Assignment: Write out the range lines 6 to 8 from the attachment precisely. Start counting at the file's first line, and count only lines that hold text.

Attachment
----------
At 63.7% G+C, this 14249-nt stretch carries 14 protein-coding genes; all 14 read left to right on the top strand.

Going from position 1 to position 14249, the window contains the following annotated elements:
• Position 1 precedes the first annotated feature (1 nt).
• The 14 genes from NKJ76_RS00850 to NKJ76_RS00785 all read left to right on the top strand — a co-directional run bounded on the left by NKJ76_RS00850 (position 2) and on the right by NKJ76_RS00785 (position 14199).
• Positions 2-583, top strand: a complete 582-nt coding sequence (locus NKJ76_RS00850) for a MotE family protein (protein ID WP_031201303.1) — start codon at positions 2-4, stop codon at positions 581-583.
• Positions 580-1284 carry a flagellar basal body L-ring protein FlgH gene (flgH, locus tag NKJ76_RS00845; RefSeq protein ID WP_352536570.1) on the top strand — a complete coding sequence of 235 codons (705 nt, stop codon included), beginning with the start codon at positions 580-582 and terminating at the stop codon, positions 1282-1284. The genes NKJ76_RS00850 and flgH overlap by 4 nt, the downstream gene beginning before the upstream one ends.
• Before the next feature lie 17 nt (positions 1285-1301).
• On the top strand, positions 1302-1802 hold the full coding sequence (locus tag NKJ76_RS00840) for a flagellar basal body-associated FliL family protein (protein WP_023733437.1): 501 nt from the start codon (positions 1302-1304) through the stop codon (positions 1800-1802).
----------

• Positions 580-1284 carry a flagellar basal body L-ring protein FlgH gene (flgH, locus tag NKJ76_RS00845; RefSeq protein ID WP_352536570.1) on the top strand — a complete coding sequence of 235 codons (705 nt, stop codon included), beginning with the start codon at positions 580-582 and terminating at the stop codon, positions 1282-1284. The genes NKJ76_RS00850 and flgH overlap by 4 nt, the downstream gene beginning before the upstream one ends.
• Before the next feature lie 17 nt (positions 1285-1301).
• On the top strand, positions 1302-1802 hold the full coding sequence (locus tag NKJ76_RS00840) for a flagellar basal body-associated FliL family protein (protein WP_023733437.1): 501 nt from the start codon (positions 1302-1304) through the stop codon (positions 1800-1802).